The A11Y Project

The Accessibility (A11Y) Project is an Open-source, community-driven effort to make digital accessibility easier.


You can learn about helping this project by reading our Code of Conduct, Contributor documentation, and Content Style Guide. Please familiarize yourself with them before submitting content.

This README is focused on the technical side of the project. If you are interested in contributing information like Posts or Resources, please refer to our Contributing Guidelines.



The A11Y Project uses Eleventy to manage its content. Eleventy relies on Markdown, Sass, Nunjucks, and JSON to function.

It may be helpful to familiarize yourself with these technologies, depending on what you want to do. For more information, check our our Contributor documentation.


You'll need access to the following programs and technology in order to get the website running on your computer to work on:

  1. A command line application such as Terminal.
    • If you want to learn more about working in the command line, Wes Bos offers a great free course.
    • If you are using Windows, Hyper is a good, free command-line application you can download, install, and run.
  2. Git version control and a GitHub account.
    • You can check to see if Git is already installed on your computer by typing git --version into your command line application. If it is installed it will list the currently installed version (e.g. git version 2.18.0).
    • If you prefer to use a GUI to work with version control, GitHub offers a free desktop app.
  3. Node.js, a programming environment powered by JavaScript.
    • You can check to see if Node.js is already installed on your computer by typing node -v into your command line application. If it is installed it will list the currently installed version (e.g. v16.4.0). The A11Y Project requires a minimum version of 16.0.0.
    • It may also be helpful to use a program such as nvm to help manage your Node.js versions. This will ensure that the version of Node.js your computer uses to run various things won't conflict with an updated version. For Windows users, you could use coreybutler/nvm-windows.


Once you have met the prerequisites, follow these steps to install the website on your computer:

  1. Clone this repository by entering this command into your command line application: git clone It will create a version controlled copy of the website in the directory you entered the command in.
  2. Navigate into the project's root directory by typing cd in your command line application.
  3. Install the project's Node.js modules by typing npm install into your command line application. A list of these modules should be displayed after they are downloaded and installed.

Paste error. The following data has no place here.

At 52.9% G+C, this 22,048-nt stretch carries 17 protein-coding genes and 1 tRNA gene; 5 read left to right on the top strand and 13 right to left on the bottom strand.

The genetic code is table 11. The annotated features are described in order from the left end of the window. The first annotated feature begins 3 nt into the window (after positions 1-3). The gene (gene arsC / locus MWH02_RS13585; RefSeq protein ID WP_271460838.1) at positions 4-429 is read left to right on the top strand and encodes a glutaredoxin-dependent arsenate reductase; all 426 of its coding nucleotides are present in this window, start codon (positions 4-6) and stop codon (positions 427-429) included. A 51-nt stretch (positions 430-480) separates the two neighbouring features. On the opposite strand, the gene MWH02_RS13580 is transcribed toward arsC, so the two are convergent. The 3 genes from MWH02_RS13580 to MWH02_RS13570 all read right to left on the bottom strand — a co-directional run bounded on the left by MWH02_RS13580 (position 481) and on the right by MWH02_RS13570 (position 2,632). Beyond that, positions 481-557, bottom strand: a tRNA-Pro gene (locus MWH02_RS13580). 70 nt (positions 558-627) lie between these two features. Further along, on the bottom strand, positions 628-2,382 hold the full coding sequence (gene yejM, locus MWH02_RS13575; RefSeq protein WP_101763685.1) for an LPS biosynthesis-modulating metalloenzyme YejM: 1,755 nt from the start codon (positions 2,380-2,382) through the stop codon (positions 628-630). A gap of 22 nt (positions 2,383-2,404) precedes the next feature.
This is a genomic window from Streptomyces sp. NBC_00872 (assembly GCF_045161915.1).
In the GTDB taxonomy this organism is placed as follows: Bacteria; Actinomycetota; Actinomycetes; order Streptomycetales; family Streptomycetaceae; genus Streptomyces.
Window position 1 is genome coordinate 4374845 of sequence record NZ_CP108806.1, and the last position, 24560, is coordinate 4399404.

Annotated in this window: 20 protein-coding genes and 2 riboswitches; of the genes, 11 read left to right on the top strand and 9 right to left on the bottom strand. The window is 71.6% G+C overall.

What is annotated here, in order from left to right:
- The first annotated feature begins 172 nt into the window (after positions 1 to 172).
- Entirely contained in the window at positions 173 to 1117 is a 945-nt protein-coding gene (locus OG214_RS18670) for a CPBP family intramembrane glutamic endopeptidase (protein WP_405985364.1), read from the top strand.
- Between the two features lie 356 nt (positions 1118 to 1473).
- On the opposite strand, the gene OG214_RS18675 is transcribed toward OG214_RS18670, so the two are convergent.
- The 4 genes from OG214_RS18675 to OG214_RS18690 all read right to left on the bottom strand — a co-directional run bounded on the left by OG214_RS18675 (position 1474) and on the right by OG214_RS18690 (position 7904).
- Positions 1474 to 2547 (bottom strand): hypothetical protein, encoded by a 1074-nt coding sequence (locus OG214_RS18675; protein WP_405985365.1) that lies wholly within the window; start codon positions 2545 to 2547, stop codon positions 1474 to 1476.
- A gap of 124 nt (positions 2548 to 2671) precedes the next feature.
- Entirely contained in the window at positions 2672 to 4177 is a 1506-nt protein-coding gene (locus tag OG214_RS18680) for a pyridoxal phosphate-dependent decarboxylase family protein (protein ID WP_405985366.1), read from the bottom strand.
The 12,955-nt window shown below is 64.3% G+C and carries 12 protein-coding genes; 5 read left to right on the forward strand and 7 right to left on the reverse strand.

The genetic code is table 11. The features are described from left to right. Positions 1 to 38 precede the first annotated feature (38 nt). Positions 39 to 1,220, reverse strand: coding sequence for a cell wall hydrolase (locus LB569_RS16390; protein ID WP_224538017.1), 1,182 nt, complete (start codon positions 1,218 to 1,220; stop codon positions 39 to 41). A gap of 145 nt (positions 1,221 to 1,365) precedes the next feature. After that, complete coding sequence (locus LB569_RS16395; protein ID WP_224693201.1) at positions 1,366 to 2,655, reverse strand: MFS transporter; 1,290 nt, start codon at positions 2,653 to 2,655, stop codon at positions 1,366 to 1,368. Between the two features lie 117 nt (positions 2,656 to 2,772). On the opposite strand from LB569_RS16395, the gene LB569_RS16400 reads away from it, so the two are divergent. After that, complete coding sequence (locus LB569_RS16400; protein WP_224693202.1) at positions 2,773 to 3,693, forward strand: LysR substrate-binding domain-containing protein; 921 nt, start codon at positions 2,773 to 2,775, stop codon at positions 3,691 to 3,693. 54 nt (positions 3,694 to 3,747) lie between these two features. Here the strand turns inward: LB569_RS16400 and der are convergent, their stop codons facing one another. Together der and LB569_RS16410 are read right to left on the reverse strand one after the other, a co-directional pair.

Running the website

After cloning and installing project Node.js modules, type npm start into your command line application. This will tell Node.js to compile the project and turn it into a website.

Your command line application will then display some information about Eleventy, including a line that starts with Local:. You can copy the URL it points to (it should read something like http://localhost:3000) and paste it into a browser tab. This will load a local copy of the website that you can interact with to preview your changes.

You can also use the External URL to preview the local copy on another device connected to the same network, which helps you check to see how the site looks and functions on things like smartphones. This is done via Browsersync.

Updating the website

Saving project files will make Node.js regenerate the website to reflect the changes you made. Your command line application will display some new messaging to reflect this, including any errors you might accidentally make. Don't worry! Since the site uses version control, you're not in danger of seriously breaking anything. If you fix the error, Node.js should continue to run.

Make sure you edit the files in the src/ subdirectory. Any edits made in the dist subdirectory will be overwritten by the next change to any file in src/ and all your hard work will be lost!


You can tell Node.js to stop running by pressing the Control and C keys at the same time in your command line application, or by closing the command line application window or tab.

Code Tour

If you use Visual Studio Code as your code editor, you can take an introductory tour of the repository via the CodeTour extension.


Please refer to our Troubleshooting documentation for help with issues running the site.